Review: Alice Teeter’s Elephant Girls 

At a recent gathering of the newly formed Atlanta Women’s Poetry  Collective, I had the pleasure of meeting Alice Teeter, an Atlanta poet I had known of for quite some time.

Teeter hosts a monthly poetry reading series, a salon that has a reputation for attracting some of the best poets who pass through or live in our city.

Elephant Girls (Aldrich Press, 2015), is Alice Teeter’s third collection of poetry. Didivded into three sections, Elephant Girls explores the myriad facets of the life of the mind and the body, with subjects such as love, desire, imagination, dreams, identity, history, and nature.

The speaker in the poems is fluid, changing from one poem to the next. In “The Sage,” the speaker explores meeting a woman at a conference and the feelings of lust this woman inspires. The speaker states,  “her hot hand grasps your thigh,” but later in the poem the woman disappears and the speaker is left with “the person you were born to desire most of all/ the one you have been looking for/spread your hand   she is always with you.” 

In other poems, such as “The cat didn’t know which she liked best,” the speaker is an animal. In this poem, the cat contemplates which creature pleases her most, the bear or the man.

In this poem and many others, Teeter enters the world of imagination, where possums and skunks enter her car through an open window, a dog paces, alone and afraid, on the Day of the Dead, and big fish “swim like shadows” in dark water.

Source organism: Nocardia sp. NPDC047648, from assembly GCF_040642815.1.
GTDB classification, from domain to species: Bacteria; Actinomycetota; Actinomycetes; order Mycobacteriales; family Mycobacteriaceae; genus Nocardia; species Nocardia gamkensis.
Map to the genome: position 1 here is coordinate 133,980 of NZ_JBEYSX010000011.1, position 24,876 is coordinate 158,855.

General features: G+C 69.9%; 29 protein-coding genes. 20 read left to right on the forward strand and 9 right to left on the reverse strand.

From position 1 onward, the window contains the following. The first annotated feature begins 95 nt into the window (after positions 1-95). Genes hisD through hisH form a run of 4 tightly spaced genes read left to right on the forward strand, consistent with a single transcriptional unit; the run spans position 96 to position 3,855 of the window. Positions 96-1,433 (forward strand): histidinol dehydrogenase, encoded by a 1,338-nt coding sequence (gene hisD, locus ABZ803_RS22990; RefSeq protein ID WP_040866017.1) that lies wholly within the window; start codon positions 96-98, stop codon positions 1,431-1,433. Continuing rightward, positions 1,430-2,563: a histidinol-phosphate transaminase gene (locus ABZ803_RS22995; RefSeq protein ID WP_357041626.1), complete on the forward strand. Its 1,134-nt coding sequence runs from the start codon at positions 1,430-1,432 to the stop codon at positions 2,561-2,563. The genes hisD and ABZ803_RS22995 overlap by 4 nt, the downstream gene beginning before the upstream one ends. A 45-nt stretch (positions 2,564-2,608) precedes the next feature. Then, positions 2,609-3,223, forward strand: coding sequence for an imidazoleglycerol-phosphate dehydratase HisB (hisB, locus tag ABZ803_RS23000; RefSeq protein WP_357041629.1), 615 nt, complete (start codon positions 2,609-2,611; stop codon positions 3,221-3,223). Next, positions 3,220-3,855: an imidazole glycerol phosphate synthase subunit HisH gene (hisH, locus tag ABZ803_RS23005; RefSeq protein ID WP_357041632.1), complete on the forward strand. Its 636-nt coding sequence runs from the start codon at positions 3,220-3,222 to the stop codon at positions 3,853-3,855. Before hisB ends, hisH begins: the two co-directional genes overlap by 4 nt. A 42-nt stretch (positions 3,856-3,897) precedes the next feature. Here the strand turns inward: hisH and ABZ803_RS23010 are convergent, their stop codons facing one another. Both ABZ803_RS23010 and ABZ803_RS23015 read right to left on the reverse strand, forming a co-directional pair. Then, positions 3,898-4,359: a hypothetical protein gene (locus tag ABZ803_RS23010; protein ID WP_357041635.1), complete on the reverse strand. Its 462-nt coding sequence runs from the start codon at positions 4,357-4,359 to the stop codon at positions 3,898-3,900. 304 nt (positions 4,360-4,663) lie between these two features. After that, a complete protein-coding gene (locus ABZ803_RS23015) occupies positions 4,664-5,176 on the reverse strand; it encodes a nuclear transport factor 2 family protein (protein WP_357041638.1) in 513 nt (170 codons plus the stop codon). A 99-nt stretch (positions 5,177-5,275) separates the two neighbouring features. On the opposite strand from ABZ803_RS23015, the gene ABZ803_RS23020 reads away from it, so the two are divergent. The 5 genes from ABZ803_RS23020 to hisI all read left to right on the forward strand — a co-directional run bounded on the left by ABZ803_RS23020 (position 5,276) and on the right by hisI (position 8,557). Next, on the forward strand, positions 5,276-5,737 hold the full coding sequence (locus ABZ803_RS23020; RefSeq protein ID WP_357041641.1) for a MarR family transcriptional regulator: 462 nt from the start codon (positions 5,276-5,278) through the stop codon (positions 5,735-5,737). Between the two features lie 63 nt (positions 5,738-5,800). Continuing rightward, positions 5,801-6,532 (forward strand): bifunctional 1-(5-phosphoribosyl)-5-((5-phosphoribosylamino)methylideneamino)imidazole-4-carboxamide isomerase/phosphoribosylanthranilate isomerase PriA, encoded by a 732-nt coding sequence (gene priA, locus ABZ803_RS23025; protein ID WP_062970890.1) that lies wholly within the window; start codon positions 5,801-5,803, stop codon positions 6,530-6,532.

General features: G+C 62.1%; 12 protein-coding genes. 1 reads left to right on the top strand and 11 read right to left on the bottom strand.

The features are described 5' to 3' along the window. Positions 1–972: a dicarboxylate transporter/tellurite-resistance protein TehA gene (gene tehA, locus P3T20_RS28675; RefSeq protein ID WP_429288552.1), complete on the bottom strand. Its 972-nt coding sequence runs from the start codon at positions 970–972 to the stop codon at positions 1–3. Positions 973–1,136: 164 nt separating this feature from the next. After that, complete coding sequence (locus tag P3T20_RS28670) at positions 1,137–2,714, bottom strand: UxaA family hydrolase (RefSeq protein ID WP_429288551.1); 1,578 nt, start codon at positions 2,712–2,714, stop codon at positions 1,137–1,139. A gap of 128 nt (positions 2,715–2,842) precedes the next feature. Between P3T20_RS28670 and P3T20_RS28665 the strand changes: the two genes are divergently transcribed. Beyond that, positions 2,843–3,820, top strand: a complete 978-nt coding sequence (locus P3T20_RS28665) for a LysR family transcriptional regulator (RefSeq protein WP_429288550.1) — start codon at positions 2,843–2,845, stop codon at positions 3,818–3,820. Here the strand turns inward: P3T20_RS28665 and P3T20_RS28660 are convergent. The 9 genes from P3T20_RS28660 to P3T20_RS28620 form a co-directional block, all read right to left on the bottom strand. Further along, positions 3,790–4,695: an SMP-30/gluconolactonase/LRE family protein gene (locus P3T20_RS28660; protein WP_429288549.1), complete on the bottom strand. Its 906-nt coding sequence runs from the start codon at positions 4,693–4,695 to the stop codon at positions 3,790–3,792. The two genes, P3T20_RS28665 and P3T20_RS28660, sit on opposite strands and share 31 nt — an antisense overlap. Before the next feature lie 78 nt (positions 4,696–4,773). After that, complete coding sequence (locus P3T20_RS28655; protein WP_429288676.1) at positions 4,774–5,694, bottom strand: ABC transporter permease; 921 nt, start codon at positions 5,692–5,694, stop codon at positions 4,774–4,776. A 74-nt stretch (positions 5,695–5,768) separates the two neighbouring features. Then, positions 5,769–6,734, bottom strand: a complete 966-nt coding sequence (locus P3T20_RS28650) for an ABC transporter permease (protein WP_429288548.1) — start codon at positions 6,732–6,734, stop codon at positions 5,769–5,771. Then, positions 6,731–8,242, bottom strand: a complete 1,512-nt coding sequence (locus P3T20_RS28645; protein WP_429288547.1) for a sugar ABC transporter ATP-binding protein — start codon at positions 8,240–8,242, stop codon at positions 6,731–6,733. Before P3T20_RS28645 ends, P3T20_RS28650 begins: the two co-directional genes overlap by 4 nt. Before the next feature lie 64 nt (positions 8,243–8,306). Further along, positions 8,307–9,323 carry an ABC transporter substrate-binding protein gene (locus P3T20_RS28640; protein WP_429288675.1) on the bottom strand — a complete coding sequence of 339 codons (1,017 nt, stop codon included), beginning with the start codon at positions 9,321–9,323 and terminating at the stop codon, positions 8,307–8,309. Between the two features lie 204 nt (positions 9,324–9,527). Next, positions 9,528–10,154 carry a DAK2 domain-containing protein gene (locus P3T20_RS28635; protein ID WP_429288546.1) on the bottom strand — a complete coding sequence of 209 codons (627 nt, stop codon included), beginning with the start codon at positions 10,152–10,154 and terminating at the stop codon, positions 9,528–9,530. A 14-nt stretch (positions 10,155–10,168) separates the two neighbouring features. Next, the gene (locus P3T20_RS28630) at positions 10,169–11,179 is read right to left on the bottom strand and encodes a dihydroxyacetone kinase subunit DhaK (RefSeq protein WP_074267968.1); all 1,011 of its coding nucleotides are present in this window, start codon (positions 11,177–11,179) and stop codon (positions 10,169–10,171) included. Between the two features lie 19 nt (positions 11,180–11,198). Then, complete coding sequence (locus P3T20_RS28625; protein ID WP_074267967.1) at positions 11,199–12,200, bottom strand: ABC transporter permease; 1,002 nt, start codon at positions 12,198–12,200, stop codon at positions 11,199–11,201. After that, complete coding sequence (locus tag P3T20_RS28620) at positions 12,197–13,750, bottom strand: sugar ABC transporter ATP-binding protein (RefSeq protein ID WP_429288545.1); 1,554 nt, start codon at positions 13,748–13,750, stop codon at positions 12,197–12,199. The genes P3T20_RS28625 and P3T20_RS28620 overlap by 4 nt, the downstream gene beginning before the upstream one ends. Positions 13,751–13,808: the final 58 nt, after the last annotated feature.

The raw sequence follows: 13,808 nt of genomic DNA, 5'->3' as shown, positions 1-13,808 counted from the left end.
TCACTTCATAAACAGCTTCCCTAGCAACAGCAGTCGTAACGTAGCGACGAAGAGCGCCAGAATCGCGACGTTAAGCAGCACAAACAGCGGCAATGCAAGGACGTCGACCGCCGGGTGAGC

Teeter delves into the world of carnal pleasure, taking sensual delight in glazed donuts that she compares to “sendal thighs,” thus rendering an indulgence of food into an indulgence of the sensual pleasures of the body.

The stuff of everyday life appears in this collection; even toilet paper makes an appearance.  In “Two-Ply,” three rhyming quartets

remember the speaker’s father and his “three-sheet rule.”

The poems in Elephant Girls range from playful to surreal and mythic. The wellspring of this book, full of free verse, sonnets, and other forms, is love-love of family, of the beloved, of lakes, vegetation, of all facets of life that emphasize the joy of being alive. 

3 thoughts on “Review: Alice Teeter’s Elephant Girls 

  1. shipponart says:

    I’ve known Alice for some years now, and I’ve always admired her poetry. I gave Elephant Girls to a Panamanian student, who is fond of poetry, so now I need to acquire another one for myself. Your review is phenomenal.

    Like

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